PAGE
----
Bill 20 in Quebec: Yes or No?
by E_Factor on April 3, 2015 - 5:23pm
In vitro fertilization (IVF) is an assisted reproductive technology that helps women become pregnant. In 2010, Quebec started funding IVF in order to help infertile couples, but their main goal was to lower the multiple pregnancies rate under 10 (Montreal Gazette). However, since there has been a huge increase of IVF cycles during a period of three years, the government wants to cut back the funds. The Minister of Health and Social Services, Gaétan Barrette proposed Bill 20, which consists of putting an age limit for IVF. Only women between the ages of 18 to 42 are allowed to have assisted reproductive technology; IVF would be considered illegal for any women above or below that age limit (Montreal Gazette). In addition, even if a woman is within the range, she must try to get pregnant without any medical help for a certain time. If she's 18 to 37, she must try for three years, if she's between 38 and 42, she must try for a year. Also, those three years, the couple must go through a psychosocial assessment in order to see if they are good candidates.
With this Bill, the government would only have to pay for a single cycle of IVF. I find it unfair because there are countries in Europe where the government pays for up to three cycles. The Government of Quebec claims that there has been a big abuse and that couples prefer doing IVF instead of doing it the "natural" way even if they are fertile. However, many citizens believe that they are making these cutbacks only for economical reasons.
The province of Quebec is quite unique for having news media both in French and in English. With this type of media expressed in two different languages, the public gets to read articles from two different cultures with different views. Newspapers like the Montreal Gazette and Le Devoir are against Bill 20, however while reading the articles regarding IVF, the French Newspapers had mixed feelings on the Bill.
The English journalists believe in human rights; they believe that every woman has the right to use assisted reproductive technology. While reading an article on the Gazette written by the president of the Canadian Fertility and Andrology Society, and medical director of the Montreal Fertility Centre, Nael Mahutte MD, I could sense that he used a deontological perspective. He focuses on human rights. He states that the income of a couple should not influence their choice of using IVF. He believes that every woman has the right of having a child (Montreal Gazette).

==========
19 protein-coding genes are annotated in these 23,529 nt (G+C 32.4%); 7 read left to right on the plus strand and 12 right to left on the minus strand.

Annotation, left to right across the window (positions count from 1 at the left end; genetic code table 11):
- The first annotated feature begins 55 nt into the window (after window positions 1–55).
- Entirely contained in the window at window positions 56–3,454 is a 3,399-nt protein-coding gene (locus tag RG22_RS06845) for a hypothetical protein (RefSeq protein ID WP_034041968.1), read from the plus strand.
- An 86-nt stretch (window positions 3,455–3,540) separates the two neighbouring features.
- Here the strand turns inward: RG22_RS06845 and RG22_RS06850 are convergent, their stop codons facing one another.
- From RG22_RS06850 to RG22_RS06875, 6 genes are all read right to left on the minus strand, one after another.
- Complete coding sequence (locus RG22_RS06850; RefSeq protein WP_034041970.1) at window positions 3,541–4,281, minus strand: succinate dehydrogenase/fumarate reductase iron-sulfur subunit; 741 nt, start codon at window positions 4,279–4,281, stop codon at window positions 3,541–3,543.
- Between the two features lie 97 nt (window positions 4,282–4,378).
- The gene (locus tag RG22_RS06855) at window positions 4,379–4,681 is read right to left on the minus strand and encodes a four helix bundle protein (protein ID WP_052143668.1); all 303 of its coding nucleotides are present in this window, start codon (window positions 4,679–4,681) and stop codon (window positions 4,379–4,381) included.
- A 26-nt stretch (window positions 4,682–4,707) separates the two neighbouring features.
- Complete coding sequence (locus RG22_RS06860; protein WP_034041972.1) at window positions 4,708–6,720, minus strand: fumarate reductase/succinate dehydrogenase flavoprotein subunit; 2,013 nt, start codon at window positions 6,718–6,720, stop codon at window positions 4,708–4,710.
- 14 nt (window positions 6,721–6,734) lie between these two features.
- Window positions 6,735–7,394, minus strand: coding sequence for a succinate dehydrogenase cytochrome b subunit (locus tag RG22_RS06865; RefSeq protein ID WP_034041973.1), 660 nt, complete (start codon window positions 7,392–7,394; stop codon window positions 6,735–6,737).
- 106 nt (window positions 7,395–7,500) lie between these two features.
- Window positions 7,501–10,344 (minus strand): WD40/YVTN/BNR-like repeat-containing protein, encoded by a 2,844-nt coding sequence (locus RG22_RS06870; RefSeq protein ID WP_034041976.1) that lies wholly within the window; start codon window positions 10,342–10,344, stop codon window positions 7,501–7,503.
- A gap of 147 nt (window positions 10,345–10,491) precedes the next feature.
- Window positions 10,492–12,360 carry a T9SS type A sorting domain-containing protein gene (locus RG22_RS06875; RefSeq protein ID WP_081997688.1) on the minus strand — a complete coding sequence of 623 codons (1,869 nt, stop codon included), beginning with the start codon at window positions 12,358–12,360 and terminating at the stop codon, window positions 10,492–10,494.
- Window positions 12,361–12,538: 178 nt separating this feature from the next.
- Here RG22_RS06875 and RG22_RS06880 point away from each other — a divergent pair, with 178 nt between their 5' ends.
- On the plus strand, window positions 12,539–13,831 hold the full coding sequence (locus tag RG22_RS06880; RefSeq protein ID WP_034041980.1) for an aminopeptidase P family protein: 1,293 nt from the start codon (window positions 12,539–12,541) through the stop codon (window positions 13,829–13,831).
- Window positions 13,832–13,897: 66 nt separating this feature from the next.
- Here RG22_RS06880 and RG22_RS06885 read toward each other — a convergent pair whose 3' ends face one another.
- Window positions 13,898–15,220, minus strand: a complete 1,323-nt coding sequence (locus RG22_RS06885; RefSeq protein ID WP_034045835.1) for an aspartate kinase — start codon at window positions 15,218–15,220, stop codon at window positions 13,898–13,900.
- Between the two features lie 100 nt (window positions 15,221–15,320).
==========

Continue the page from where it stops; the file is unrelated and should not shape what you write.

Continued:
On the other hand, French newspapers have mixed feelings on the government's decision. They see this problem from a teleological perspective. They believe that a woman's health and security is the most important; they do consider human rights, but it is not their main focus. There have been many concerns regarding women having children at the age of 50 and because having a child at that age can have many complications, like delivering a low-weight baby, they believe that the government is right for putting an age limit (WebMD). Although many support the government's ideas, there are still many journalists that framed their article in such a way that claimed that the patients' privacy were going to be on the line. With the Bill 20, couples will have to give private information on their sexual lives, which does not respect the Civil Code of Quebec. These couples have the right to keep their privacy, but with this Bill, not only will the doctors know, but the government also because they are the ones that will give the right to use IVF (Le Devoir).
The English newspapers were quite objective. They delivered the information to the public without putting their opinions except on an opinion article. On the other hand, French newspapers were very subjective, the journalists gave most of their ideas, but they showed mixed feelings on Bill 20, which would make them an unreliable source.
In my opinion, we should take the different views of the French and English news media in order to find a solution. However, the Government of Quebec should not cut the budget for IVF. According to the World Health Organization, infertility is "a disease of the reproductive system defined by the failure to achieve a clinical pregnancy after 12 months or more of regular unprotected sexual intercourse" (WHO). Infertile couples should have the same rights as any other patient with another disease, and therefore should be able to receive free medical care. It is not something they can control, and if they do wish for a child, they have the right to do it. But there must be an age limit without making it illegal for women over that limit. Since health is important, being pregnant is both physically and mentally exhausting and there could be many serious complications, the government should keep the age limit to 42. That does not mean that a 45-year-old woman cannot be pregnant, it just means that they must get a medical examination, instead of a psychosocial assessment, which I personally find quite odd.
Thus, both the English and French newspapers are against Bill 20, but they have different arguments. English newspapers focus on deontology and being objective while the French take on the teleological perspective and being subjective. I believe that combining both views would help us find an ethical solution.
Mahutte, Nael. Opinion: Quebec should continue to fund IVF treatments. Montreal Gazette. December 11 2014. <http://montrealgazette.com/news/quebec/opinion-quebec-should-continue-to.... April 1 2015.
Nadeau, Jessica. Québec prête le flanc à des poursuites, croit l'avocat Jean-Pierre Ménard. Le Devoir. 26 Février 2015. <http://www.ledevoir.com/societe/sante/432931/fecondation-in-vitro-quebec.... Web. April 1 2015
Infertility definitions and terminology. World Health Organization. <http://www.who.int/reproductivehealth/topics/infertility/definitions/en/>. Web. April 1st 2015.